The company is currently expected to earn $2.54 in FFO per share in 2018. Currently trading at $25, we calculate an FFO multiple of about 9.8 times, which is significantly discounting the intrinsic value of Tanger, in our opinion. REITs trading at such low FFO multiples typically are affected by some sort of issues, such as conflicted management, a low-quality portfolio or excessive leverage. In the case of Tanger, it is quite the opposite. All fundamentals check out, and the REIT did not miss a dividend payment even during the financial crisis.
NAREIT includes Tanger in the Shopping Center peer group, but we believe the best peers are the Class A mall REITs. Simon Property Groups sells for 12.8 times, Taubman Centers at 12.1 times, Macerich at 13.3 times and GGP at 13.3 times expected 2018 FFO. We consider all the mentioned names here to be widely undervalued by the market, and yet, Tanger trades at a large discount even to them.
Compared to the broad REIT market which trades at about 19 times FFO, it appears to be a great bargain as well. Simply put, Tanger is an above-average quality REIT selling at a sizable discount relative to many lower-quality names.
The 3rd Quarter Performance Remains Strong
As long-term oriented investors, we do not put too much emphasis into the appraisal of quarterly results, which may have some earnings fluctuations. We usually prefer to look at yearly results.
Nonetheless, here are what we consider to be the main highlights of the last quarter:
- Despite being affected by the hurricanes in August and September, with eight centers being closed for a total of 22 days during the quarter, Tanger still managed to beat consensus estimate for this quarter’s AFFO and raised its year-end occupancy guidance to a range of 96.5-97%.
- Hurricanes cause a significant reduction in traffic during and after the storm, leading us to believe that Tanger would have posted extremely favorable results if there had not been any hurricane.
- Portfolio NOI, which includes NOI for non-comparable centers, increased 7.9% throughout the consolidated portfolio during the first nine months of 2017 and 3.8% during the quarter. This is very significant when you consider how pessimistic the market is. Again, this is proof to us that the market perception does not coincide with facts.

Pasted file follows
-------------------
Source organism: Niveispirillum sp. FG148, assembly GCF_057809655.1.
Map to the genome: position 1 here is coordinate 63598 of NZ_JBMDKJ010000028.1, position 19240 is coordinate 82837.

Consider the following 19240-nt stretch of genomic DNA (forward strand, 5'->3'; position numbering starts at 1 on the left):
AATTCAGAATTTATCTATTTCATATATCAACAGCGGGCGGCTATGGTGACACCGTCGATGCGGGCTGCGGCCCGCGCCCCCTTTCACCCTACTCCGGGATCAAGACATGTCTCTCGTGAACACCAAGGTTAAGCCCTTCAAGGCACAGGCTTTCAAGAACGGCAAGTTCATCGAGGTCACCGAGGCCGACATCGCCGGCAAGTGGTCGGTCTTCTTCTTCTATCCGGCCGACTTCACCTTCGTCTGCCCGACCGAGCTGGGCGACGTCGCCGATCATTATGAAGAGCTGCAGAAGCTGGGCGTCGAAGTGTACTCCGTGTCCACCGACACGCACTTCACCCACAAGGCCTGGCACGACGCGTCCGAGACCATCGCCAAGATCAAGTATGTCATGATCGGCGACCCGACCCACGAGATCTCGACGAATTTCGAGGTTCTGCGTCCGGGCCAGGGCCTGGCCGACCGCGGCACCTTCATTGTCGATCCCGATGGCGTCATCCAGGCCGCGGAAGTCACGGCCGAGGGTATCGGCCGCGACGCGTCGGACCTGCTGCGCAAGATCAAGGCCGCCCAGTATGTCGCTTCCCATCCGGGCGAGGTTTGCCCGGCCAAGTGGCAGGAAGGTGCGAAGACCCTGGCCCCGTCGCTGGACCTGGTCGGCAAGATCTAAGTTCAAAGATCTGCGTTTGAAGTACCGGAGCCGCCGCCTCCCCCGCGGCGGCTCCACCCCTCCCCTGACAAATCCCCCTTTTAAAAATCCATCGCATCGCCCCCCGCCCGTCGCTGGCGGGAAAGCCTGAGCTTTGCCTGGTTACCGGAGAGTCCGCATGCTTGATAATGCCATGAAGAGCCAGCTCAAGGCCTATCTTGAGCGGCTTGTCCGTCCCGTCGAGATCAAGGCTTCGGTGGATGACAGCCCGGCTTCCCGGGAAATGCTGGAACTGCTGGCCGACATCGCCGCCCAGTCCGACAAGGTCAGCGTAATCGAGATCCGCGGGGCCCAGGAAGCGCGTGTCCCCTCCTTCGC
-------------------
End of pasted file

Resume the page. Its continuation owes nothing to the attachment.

- Tanger completed a $300 million, 10-year bond offering with a 3.875% interest rate, which it used to redeem $300 million of 6.125% debt that was due on June 1, 2020. This transaction, in addition to a few others, will increase cash flow by about $6 million annually and AFFO available to common shareholders by about $0.06 per share on an annualized basis.
- The company repurchased 1.9 million of its shares during the year at a weighted average price of $25.80 per share, for a total consideration of $49.3 million, most of which was funded by asset sales. This leaves $75.7 million remaining under its $125 million of share repurchase program for future periods.
The takeaway for us is that our original thesis remains intact. Nothing dramatic has changed since July that would force us to reconsider our opinion. On the contrary, the news is overwhelmingly positive, and therefore, we remain very confident in our thesis.
12-Month Price Target – $32 / share
We believe SKT should trade at similar valuations to Simon Property Group at 12.8 times FFO, Taubman Centers at 12.1 times FFO and Macerich at 13.3 times FFO. At 12.5 times FFO, SKT would trade at roughly $32/share, or 27% higher from here. A $32 price target within 12 months is not unreasonable, as SKT traded above $42/share in 2016.
Readers should note that the entire Retail/Mall sector has taken a hit recently, including SPG, TCO, MAC and SKT, due to general negative feeling about the sector. We believe the sell-off is overdone, and that the average valuations for all the sectors are likely to move higher in 2018 to levels above 15 times FFO. At 15 times FFO, SKT would trade at $38 (or 50% higher from here). This is our longer-term target for SKT, which could be achieved in 2019.
What is the right recipe for achieving good investment success? Some would say a solid track record, others good growth prospects or simply an extraordinarily low share price combined with share buy backs and/or a high yield.
With Tanger, you pretty much get it all in one stock. It is a high-quality firm, as measured by its superior assets, best-in-class management, solid track record and adequate balance sheet. Moreover, it is a Dividend Aristocrat that has increased its dividend each year since its IPO and is expected to continue doing so. Finally, it is being offered at a deeply discounted valuation despite strong fundamental performance, and company management is aggressively buying back its own stock.
What else could one really ask for?
This is why we consider Tanger to be one of the best high dividend opportunities in the market today.
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Note: All images/tables above were extracted from the Company’s website, unless otherwise stated.
Disclosure: I am/we are long SKT.
I wrote this article myself, and it expresses my own opinions. I am not receiving compensation for it (other than from Seeking Alpha). I have no business relationship with any company whose stock is mentioned in this article.